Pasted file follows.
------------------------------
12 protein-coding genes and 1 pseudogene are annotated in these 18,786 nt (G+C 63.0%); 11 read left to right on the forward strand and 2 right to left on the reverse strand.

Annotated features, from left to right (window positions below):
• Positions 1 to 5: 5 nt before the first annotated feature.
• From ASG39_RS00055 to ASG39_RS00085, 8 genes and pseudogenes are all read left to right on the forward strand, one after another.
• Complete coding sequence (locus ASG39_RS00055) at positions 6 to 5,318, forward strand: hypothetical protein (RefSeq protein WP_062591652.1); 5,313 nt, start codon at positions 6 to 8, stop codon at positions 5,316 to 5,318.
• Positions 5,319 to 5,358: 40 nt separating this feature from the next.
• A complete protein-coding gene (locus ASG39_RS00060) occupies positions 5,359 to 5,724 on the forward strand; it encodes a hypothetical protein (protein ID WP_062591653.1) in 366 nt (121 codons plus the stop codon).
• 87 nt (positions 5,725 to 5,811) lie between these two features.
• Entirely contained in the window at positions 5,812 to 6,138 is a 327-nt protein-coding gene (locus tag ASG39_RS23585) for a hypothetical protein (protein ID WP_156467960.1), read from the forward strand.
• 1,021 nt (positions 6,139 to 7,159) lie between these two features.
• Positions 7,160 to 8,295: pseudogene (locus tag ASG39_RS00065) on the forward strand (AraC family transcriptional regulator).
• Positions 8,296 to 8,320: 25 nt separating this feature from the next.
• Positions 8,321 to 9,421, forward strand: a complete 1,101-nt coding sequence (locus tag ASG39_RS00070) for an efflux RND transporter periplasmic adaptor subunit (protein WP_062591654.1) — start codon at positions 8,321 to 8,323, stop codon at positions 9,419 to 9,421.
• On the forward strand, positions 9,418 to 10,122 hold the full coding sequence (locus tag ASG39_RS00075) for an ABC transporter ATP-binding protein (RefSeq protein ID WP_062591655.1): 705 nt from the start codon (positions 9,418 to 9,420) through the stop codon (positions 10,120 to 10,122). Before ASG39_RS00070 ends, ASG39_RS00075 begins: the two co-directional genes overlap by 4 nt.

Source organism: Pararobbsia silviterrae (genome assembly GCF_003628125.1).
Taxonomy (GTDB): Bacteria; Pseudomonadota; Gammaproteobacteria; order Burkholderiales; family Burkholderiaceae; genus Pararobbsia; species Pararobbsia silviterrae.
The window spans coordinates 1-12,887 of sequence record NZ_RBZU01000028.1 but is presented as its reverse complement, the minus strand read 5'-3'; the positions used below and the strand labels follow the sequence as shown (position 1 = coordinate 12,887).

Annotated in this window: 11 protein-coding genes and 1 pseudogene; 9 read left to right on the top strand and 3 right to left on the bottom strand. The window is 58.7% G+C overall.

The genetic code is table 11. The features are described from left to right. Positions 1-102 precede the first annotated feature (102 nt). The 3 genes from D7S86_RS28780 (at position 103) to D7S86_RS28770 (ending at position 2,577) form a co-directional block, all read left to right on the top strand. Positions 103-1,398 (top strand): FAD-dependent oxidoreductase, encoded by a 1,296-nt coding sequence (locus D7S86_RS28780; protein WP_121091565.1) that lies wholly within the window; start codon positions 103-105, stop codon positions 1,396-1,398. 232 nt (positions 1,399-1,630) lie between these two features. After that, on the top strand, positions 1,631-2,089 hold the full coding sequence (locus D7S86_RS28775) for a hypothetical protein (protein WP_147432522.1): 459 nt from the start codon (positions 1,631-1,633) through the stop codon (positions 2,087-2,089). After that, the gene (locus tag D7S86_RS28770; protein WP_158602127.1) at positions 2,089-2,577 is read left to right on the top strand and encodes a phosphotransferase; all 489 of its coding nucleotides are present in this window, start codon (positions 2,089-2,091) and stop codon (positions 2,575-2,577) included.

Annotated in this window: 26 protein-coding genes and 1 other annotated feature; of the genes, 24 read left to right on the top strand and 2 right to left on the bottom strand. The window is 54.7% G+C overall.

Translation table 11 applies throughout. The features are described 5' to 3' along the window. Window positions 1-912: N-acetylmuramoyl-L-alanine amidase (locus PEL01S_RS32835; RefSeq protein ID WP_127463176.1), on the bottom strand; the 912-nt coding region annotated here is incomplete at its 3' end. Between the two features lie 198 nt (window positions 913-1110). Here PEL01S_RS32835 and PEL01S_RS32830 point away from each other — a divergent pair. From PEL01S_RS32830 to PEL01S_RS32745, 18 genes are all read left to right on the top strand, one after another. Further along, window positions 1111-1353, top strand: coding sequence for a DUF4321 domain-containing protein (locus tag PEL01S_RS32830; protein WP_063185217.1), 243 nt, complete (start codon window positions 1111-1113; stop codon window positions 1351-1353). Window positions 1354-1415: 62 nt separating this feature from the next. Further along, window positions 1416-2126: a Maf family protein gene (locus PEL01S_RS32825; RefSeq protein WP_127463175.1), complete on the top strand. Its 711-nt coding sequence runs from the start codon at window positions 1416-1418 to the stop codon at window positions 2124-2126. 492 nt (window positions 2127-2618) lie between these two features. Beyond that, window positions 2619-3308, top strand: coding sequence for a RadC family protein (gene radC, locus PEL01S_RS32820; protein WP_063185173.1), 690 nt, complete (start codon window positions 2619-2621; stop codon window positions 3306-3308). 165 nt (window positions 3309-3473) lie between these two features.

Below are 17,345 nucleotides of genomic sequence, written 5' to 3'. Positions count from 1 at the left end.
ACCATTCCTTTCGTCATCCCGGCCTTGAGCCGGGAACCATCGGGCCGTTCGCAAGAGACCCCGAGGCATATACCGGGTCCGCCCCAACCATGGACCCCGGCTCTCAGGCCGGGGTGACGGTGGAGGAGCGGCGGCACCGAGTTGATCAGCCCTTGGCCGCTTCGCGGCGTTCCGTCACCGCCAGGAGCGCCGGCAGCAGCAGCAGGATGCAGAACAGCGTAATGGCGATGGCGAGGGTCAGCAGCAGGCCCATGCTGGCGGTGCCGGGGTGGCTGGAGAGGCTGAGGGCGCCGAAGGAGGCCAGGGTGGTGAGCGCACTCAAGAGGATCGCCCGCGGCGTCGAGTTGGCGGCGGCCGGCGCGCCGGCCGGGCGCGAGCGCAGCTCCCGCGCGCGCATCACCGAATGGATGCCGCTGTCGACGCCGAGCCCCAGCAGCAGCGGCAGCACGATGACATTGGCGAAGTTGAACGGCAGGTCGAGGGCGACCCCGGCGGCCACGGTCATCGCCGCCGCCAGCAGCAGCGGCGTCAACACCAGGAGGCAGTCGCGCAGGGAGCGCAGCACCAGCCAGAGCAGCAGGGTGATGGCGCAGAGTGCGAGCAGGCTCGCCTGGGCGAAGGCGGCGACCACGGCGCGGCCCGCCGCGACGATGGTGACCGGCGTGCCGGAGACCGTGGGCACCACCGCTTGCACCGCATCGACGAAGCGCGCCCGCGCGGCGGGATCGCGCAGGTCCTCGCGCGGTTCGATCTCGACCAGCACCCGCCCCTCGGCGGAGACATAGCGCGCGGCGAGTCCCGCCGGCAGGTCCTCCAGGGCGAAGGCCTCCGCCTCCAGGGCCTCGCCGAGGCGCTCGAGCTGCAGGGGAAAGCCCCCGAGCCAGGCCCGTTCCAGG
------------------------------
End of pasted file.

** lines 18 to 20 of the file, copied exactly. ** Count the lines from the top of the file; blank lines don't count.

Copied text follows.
Annotated in this window: 11 protein-coding genes and 1 pseudogene; 9 read left to right on the top strand and 3 right to left on the bottom strand. The window is 58.7% G+C overall.

The genetic code is table 11. The features are described from left to right. Positions 1-102 precede the first annotated feature (102 nt). The 3 genes from D7S86_RS28780 (at position 103) to D7S86_RS28770 (ending at position 2,577) form a co-directional block, all read left to right on the top strand. Positions 103-1,398 (top strand): FAD-dependent oxidoreductase, encoded by a 1,296-nt coding sequence (locus D7S86_RS28780; protein WP_121091565.1) that lies wholly within the window; start codon positions 103-105, stop codon positions 1,396-1,398. 232 nt (positions 1,399-1,630) lie between these two features. After that, on the top strand, positions 1,631-2,089 hold the full coding sequence (locus D7S86_RS28775) for a hypothetical protein (protein WP_147432522.1): 459 nt from the start codon (positions 1,631-1,633) through the stop codon (positions 2,087-2,089). After that, the gene (locus tag D7S86_RS28770; protein WP_158602127.1) at positions 2,089-2,577 is read left to right on the top strand and encodes a phosphotransferase; all 489 of its coding nucleotides are present in this window, start codon (positions 2,089-2,091) and stop codon (positions 2,575-2,577) included.

Annotated in this window: 26 protein-coding genes and 1 other annotated feature; of the genes, 24 read left to right on the top strand and 2 right to left on the bottom strand. The window is 54.7% G+C overall.